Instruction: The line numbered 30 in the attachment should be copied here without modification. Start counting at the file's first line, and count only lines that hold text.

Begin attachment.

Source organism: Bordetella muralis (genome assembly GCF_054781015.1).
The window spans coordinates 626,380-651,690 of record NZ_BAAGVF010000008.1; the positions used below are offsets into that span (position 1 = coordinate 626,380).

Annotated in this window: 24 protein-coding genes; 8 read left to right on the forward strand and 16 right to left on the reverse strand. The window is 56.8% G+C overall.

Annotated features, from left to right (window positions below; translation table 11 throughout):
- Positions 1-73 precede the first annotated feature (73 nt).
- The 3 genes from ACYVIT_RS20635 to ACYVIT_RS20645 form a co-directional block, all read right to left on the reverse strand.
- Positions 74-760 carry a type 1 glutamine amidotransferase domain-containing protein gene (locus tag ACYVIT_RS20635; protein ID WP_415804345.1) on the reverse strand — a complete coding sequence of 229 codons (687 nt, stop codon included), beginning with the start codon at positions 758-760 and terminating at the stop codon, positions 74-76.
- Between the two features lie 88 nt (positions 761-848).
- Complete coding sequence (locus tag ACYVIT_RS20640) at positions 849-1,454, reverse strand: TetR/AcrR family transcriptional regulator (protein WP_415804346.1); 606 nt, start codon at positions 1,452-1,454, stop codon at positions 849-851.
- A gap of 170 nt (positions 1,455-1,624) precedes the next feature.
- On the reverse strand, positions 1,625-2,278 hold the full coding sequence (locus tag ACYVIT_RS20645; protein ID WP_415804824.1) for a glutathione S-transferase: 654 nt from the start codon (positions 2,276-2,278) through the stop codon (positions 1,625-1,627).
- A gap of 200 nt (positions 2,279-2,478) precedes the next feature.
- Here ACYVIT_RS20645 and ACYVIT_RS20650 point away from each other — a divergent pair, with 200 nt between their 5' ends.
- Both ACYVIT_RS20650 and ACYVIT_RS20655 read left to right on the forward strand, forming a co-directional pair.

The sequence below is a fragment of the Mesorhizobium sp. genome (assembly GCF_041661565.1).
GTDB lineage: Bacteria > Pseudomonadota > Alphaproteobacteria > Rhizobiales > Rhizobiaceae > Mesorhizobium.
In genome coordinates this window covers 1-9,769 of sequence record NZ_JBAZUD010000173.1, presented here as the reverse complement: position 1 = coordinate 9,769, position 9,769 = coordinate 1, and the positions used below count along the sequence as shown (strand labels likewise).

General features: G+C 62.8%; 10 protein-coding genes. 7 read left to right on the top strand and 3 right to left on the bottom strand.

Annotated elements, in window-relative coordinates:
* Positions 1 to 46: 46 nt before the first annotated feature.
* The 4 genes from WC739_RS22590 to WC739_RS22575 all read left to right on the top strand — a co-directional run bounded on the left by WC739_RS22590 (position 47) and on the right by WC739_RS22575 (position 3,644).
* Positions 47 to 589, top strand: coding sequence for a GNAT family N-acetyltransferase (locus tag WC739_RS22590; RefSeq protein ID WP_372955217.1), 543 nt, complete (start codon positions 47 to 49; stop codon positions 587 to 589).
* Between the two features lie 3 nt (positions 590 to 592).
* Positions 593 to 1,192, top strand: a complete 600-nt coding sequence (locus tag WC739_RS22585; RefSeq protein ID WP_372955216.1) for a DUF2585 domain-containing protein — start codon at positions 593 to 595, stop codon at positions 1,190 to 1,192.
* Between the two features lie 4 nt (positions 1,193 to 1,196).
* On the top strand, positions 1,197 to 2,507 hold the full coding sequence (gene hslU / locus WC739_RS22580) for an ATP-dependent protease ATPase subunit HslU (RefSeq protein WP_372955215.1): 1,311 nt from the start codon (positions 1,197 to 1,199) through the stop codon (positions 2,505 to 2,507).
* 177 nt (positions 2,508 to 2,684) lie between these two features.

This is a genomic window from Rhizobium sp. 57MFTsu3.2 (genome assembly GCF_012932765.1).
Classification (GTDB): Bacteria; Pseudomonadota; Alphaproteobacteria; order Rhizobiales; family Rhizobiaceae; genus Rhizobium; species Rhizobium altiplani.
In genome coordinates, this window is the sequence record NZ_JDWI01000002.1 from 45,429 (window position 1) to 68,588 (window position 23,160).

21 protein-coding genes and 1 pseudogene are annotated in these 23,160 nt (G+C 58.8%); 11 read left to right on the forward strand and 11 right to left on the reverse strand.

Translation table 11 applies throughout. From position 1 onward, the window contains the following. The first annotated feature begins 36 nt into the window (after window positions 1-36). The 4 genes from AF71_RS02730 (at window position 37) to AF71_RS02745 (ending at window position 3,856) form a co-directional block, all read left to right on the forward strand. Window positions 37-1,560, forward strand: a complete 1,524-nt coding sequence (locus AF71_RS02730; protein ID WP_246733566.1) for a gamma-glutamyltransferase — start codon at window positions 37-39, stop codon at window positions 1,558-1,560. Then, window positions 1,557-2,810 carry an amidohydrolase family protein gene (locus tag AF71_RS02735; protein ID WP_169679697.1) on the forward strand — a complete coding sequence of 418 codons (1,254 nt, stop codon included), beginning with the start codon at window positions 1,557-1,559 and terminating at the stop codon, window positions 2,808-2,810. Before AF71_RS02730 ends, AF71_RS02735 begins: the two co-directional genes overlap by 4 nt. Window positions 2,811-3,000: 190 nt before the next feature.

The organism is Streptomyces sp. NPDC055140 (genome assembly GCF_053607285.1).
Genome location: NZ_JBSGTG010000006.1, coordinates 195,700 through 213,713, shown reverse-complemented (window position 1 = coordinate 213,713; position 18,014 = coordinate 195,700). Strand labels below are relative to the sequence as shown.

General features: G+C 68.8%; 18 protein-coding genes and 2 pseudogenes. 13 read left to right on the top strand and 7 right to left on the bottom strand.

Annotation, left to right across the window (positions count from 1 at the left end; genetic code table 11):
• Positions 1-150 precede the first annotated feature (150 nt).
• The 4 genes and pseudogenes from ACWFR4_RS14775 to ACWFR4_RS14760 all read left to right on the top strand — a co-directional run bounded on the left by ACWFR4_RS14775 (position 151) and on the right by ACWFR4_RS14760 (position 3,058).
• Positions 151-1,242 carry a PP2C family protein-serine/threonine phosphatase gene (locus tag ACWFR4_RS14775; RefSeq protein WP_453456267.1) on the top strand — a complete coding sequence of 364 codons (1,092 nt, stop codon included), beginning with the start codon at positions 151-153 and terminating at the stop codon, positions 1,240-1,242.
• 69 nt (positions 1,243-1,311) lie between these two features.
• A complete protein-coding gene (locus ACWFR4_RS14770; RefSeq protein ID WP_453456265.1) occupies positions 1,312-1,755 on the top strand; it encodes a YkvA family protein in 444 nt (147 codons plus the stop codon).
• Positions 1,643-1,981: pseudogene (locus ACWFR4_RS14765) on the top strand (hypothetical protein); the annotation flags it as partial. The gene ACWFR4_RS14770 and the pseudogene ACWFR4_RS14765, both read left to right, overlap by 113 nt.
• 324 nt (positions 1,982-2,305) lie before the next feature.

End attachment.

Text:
In genome coordinates, this window is the sequence record NZ_JDWI01000002.1 from 45,429 (window position 1) to 68,588 (window position 23,160).